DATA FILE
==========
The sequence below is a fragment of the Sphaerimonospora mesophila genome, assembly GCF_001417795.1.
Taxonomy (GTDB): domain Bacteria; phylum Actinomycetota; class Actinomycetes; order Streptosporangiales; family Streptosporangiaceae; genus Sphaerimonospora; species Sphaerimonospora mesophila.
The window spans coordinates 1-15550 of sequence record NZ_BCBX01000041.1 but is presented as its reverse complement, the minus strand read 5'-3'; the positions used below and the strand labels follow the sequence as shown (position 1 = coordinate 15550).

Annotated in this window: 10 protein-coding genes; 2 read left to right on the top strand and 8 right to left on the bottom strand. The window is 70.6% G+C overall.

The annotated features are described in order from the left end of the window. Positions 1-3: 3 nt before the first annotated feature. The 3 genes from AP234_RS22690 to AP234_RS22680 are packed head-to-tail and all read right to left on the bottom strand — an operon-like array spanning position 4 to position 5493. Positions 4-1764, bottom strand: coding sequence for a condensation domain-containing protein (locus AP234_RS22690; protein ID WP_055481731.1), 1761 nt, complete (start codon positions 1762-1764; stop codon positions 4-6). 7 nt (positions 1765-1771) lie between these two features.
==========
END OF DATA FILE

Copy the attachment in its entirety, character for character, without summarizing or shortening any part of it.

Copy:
The sequence below is a fragment of the Sphaerimonospora mesophila genome, assembly GCF_001417795.1.
Taxonomy (GTDB): domain Bacteria; phylum Actinomycetota; class Actinomycetes; order Streptosporangiales; family Streptosporangiaceae; genus Sphaerimonospora; species Sphaerimonospora mesophila.
The window spans coordinates 1-15550 of sequence record NZ_BCBX01000041.1 but is presented as its reverse complement, the minus strand read 5'-3'; the positions used below and the strand labels follow the sequence as shown (position 1 = coordinate 15550).

Annotated in this window: 10 protein-coding genes; 2 read left to right on the top strand and 8 right to left on the bottom strand. The window is 70.6% G+C overall.

The annotated features are described in order from the left end of the window. Positions 1-3: 3 nt before the first annotated feature. The 3 genes from AP234_RS22690 to AP234_RS22680 are packed head-to-tail and all read right to left on the bottom strand — an operon-like array spanning position 4 to position 5493. Positions 4-1764, bottom strand: coding sequence for a condensation domain-containing protein (locus AP234_RS22690; protein ID WP_055481731.1), 1761 nt, complete (start codon positions 1762-1764; stop codon positions 4-6). 7 nt (positions 1765-1771) lie between these two features.